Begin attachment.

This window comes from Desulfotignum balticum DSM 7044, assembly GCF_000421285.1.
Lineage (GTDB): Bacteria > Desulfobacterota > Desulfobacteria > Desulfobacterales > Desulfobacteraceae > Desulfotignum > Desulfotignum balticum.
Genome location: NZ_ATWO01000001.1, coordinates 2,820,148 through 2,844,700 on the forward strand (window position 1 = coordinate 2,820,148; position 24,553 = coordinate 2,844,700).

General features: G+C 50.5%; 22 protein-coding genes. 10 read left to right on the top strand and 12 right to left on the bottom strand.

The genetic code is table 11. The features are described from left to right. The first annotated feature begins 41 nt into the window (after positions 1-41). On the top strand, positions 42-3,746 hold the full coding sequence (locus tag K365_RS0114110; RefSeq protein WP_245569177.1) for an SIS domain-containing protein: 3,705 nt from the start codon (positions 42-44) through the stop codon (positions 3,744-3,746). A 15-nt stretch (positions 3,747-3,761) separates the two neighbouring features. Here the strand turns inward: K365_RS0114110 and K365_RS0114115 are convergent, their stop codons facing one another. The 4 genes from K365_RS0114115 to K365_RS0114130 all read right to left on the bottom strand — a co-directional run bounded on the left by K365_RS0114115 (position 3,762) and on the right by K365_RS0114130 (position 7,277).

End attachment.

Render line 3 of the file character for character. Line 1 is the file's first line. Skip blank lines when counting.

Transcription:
Genome location: NZ_ATWO01000001.1, coordinates 2,820,148 through 2,844,700 on the forward strand (window position 1 = coordinate 2,820,148; position 24,553 = coordinate 2,844,700).